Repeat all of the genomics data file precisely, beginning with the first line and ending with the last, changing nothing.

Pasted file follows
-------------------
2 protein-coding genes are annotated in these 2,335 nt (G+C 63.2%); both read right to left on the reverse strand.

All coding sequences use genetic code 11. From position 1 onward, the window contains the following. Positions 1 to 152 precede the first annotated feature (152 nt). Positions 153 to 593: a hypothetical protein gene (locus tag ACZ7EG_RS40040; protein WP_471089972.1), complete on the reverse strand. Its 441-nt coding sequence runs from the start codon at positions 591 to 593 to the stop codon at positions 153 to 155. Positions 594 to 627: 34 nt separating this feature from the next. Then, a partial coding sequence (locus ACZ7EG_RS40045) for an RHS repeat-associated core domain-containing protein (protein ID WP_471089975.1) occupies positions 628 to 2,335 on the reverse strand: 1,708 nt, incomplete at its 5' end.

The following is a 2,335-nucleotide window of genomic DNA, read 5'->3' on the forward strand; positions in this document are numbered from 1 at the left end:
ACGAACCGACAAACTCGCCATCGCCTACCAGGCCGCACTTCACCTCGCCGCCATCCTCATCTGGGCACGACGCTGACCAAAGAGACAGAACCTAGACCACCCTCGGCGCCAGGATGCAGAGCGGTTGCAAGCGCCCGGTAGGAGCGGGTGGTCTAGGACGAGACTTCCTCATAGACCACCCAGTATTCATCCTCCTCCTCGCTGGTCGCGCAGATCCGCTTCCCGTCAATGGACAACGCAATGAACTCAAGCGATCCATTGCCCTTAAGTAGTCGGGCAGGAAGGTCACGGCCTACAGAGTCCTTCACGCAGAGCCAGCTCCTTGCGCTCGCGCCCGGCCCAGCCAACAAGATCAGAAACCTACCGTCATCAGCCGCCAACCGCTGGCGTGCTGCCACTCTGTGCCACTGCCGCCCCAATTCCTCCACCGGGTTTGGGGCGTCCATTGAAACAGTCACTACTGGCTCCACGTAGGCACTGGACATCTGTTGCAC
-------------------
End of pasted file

2 protein-coding genes are annotated in these 2,335 nt (G+C 63.2%); both read right to left on the reverse strand.

All coding sequences use genetic code 11. From position 1 onward, the window contains the following. Positions 1 to 152 precede the first annotated feature (152 nt). Positions 153 to 593: a hypothetical protein gene (locus tag ACZ7EG_RS40040; protein WP_471089972.1), complete on the reverse strand. Its 441-nt coding sequence runs from the start codon at positions 591 to 593 to the stop codon at positions 153 to 155. Positions 594 to 627: 34 nt separating this feature from the next. Then, a partial coding sequence (locus ACZ7EG_RS40045) for an RHS repeat-associated core domain-containing protein (protein ID WP_471089975.1) occupies positions 628 to 2,335 on the reverse strand: 1,708 nt, incomplete at its 5' end.

The following is a 2,335-nucleotide window of genomic DNA, read 5'->3' on the forward strand; positions in this document are numbered from 1 at the left end:
ACGAACCGACAAACTCGCCATCGCCTACCAGGCCGCACTTCACCTCGCCGCCATCCTCATCTGGGCACGACGCTGACCAAAGAGACAGAACCTAGACCACCCTCGGCGCCAGGATGCAGAGCGGTTGCAAGCGCCCGGTAGGAGCGGGTGGTCTAGGACGAGACTTCCTCATAGACCACCCAGTATTCATCCTCCTCCTCGCTGGTCGCGCAGATCCGCTTCCCGTCAATGGACAACGCAATGAACTCAAGCGATCCATTGCCCTTAAGTAGTCGGGCAGGAAGGTCACGGCCTACAGAGTCCTTCACGCAGAGCCAGCTCCTTGCGCTCGCGCCCGGCCCAGCCAACAAGATCAGAAACCTACCGTCATCAGCCGCCAACCGCTGGCGTGCTGCCACTCTGTGCCACTGCCGCCCCAATTCCTCCACCGGGTTTGGGGCGTCCATTGAAACAGTCACTACTGGCTCCACGTAGGCACTGGACATCTGTTGCAC